In response to the statement issued by the fishing groups, WWF Chile Conservation Director Rodrigo Catalán told SeafoodSource his organization agrees that a number of measures must be employed to help guarantee sustainable fishing, including closed seasons and bans, quotas and management.
“But MPAs protect the ecosystem, allowing for marine life to recover and flourish. There is no such contradiction between fishing and MPAs. In a more integrated approach to the ocean, marine areas and economic activity are perfectly compatible, as long as they are well planned out, based on science. There has to be good governance, with the stakeholders’ participation – interested parties, science, conservation organizations, government – for spatial maritime planning to harmonize economic activity with MPAs,” Catalán said.
Catalán rejected the notion that the 30 percent goal for MPAs is arbitrary.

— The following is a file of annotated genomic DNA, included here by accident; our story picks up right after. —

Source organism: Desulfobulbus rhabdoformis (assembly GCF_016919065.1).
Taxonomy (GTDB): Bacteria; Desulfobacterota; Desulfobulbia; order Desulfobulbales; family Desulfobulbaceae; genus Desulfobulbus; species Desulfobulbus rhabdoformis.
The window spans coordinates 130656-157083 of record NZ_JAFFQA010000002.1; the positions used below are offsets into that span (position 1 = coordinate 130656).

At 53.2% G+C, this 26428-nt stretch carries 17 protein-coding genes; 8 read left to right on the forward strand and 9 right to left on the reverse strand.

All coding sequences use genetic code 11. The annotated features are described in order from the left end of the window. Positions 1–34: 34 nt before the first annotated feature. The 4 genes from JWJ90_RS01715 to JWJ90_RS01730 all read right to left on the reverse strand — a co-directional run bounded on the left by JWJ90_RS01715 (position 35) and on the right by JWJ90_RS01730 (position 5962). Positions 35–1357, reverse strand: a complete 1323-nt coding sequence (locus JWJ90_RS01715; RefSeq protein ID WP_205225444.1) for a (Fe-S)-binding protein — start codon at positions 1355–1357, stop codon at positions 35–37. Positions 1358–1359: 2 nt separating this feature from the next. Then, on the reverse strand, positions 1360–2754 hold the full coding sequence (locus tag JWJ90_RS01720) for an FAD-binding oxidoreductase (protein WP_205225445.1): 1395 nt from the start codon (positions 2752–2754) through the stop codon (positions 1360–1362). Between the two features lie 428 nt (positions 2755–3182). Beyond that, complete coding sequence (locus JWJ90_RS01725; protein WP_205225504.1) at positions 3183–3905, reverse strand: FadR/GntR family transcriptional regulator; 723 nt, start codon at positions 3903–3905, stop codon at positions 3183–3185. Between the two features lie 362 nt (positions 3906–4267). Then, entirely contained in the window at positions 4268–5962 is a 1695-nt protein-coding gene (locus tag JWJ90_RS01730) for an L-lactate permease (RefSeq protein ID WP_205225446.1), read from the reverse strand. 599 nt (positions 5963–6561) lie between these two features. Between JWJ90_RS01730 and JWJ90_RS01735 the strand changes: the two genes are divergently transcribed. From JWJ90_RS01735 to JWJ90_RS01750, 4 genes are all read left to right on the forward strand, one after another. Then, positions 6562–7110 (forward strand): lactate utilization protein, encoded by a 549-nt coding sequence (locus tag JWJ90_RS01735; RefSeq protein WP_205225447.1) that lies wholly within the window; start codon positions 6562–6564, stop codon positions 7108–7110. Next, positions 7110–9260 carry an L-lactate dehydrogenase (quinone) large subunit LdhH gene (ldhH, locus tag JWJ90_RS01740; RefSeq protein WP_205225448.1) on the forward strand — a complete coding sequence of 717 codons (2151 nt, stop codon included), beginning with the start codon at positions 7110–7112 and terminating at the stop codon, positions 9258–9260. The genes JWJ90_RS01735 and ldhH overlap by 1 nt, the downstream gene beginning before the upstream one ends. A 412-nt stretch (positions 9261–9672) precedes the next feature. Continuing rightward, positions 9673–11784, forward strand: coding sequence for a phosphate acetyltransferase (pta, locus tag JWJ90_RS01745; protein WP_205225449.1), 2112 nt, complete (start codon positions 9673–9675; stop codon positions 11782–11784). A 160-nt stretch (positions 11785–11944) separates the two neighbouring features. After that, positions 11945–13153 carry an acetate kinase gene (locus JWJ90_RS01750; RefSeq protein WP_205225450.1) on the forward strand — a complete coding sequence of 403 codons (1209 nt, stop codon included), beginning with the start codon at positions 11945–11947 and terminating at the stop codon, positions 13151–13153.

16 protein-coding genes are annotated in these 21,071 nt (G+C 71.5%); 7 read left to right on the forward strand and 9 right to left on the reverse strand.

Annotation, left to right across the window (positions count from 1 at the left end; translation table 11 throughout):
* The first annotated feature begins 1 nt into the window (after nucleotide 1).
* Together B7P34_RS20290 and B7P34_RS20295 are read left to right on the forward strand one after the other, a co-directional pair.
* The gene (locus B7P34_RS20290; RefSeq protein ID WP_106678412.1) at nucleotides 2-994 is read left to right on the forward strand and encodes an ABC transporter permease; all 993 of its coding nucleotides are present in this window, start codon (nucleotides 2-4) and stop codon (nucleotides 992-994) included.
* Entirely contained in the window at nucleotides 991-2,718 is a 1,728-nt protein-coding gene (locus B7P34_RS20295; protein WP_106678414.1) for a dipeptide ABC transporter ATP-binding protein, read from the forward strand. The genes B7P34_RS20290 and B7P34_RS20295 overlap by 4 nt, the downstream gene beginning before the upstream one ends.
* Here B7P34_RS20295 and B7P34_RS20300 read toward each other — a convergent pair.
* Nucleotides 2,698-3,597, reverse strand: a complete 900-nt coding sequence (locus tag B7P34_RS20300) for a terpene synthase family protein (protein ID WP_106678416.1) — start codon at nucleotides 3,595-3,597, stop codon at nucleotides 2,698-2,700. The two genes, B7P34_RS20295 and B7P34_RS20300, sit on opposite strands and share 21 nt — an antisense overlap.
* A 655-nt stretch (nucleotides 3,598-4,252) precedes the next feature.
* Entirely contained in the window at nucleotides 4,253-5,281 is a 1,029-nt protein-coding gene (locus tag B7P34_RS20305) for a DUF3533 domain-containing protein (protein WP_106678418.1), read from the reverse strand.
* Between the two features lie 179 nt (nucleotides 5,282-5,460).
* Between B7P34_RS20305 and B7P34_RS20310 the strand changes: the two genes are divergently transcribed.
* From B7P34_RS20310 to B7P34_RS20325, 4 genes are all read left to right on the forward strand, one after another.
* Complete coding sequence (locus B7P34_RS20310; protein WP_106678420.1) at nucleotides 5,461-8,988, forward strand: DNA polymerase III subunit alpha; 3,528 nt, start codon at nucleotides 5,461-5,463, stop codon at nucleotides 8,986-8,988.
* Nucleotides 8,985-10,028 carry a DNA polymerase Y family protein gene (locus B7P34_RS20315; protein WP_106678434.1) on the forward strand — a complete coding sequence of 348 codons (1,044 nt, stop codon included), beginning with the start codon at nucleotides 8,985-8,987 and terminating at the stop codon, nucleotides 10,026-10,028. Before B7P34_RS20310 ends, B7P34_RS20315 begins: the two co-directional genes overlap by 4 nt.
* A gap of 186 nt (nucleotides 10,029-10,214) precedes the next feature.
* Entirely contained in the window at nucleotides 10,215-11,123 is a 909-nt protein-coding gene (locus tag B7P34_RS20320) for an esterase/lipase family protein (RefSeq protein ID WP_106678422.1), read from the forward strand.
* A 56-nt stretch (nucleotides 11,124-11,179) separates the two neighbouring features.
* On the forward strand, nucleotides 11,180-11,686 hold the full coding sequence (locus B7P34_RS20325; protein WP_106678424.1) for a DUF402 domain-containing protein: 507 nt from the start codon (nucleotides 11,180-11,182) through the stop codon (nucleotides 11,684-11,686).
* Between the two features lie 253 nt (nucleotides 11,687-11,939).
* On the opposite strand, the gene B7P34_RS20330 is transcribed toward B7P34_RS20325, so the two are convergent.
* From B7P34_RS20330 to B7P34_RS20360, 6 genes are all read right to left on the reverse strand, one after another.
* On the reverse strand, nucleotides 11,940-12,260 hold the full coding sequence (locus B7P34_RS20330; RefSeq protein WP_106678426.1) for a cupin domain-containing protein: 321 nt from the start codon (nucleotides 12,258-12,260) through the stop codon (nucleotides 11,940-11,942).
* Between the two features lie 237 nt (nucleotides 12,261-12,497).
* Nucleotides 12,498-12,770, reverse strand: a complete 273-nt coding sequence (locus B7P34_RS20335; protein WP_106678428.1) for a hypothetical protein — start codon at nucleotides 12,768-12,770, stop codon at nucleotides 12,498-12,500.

“There’s a scientific base that talks about the need for different levels of protection. Some talk about the need to protect up to 50 percent of the earth by 2050, as we’re losing a lot of our natural resources,” he said. “But in the more middle-term, various organizations such as WWF, National Geographic, etcetera, are promoting 30 percent by 2030. It is being discussed by the Convention on Biological Diversity (CBD), with several experts in science and in conservation that have arrived at this number, defined as needed to maintain the functioning of the oceans and their ecosystems.”
It is expected by the next biological diversity summit, to be held next year in China, that the biodiversity goals will be updated, Catalán said.
“Currently it is at 15 percent of the ocean, and there will probably be a scientific and political agreement to raise this to 30 percent,” he said.
Catalán said economic development and conservation are not mutually exclusive.
“Both can happen, with good planning,” Catalán said.
Catalán pointed to one area of recent development where a number of protected areas are managed by local communities.
“They understand the need to protect resources in order to remain sustainable over time, in the context of climate change,” he said. “There are a number of communities that already have multiple-use areas, as well as other local conservation measures.”
Photo courtesy of ALPESCAS